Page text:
I was at Petra Kitchen, a cookery initiative which aims to give visitors to Petra a hands-on experience of preparing and eating Jordanian cuisine. The evening started with a short briefing, explaining the names of the dishes we would be preparing and the ingredients we would be using. We were then divided into tables of 8, with each table allocated their own chef.
“Not like that – watch me.” I stood back as Tariq took over with my chopping knife and within seconds had reduced my onion to pieces barely larger than grains of sand. After he’d delivered a few instructions to our group and we’d got the measure of his cheeky grin, we gave as good as we got and soon our table was enjoying a healthy dose of banter – just as well for a group of strangers standing in close proximity with sharp knives.
In truth, we didn’t really ‘cook’ any dish in full. Most of the work we did involved chopping and peeling, with nobody being asked to do much more beyond frying onions. The meat had been prepared in advance, and some ingredients (such as the aubergine for Baba Ganuj) were pre-cooked, cutting out several golden opportunities for us to mess things up.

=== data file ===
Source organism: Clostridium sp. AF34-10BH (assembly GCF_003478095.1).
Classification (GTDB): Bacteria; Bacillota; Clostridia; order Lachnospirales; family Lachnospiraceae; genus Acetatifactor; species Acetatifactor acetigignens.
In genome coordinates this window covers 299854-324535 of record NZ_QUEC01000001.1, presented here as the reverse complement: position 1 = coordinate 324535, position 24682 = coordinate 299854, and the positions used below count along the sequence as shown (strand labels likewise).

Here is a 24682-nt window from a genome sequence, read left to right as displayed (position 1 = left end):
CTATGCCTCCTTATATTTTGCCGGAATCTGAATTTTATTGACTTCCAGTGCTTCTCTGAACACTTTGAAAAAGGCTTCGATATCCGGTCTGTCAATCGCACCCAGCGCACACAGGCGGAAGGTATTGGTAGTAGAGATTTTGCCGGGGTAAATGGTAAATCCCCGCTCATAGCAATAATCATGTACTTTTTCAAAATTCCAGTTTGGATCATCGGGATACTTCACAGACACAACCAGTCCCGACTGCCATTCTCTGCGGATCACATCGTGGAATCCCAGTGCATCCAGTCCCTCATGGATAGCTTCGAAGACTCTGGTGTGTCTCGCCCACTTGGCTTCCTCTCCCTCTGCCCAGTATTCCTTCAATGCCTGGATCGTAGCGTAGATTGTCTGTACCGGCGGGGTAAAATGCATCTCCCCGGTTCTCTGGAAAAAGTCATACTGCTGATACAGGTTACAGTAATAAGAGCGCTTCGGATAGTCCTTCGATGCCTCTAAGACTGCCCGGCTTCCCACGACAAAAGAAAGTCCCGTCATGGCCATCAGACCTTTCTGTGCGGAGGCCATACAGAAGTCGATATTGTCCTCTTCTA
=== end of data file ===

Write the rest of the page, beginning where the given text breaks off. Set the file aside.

I cooked alongside 3 American couples, and we soon shared travel stories as we sliced our way through several bowls of veg and salad. Soon enough it was time to taste the meals we’d had a shared hand in preparing, and in proper Jordanian style the portions we had made were far in excess of what we were able to eat. At the end of the evening we were all presented with a set of recipe sheets for the dishes we’d cooked and eaten.
Petra Kitchen is very much a local initiative, with ingredients sourced from nearby suppliers and distinctive plates made by local artisans. An evening at Petra Kitchen costs 35 JD (3000 INR), which includes the cooking, the eating and all soft drinks.
Glance over a few photos from the evening in the kitchen.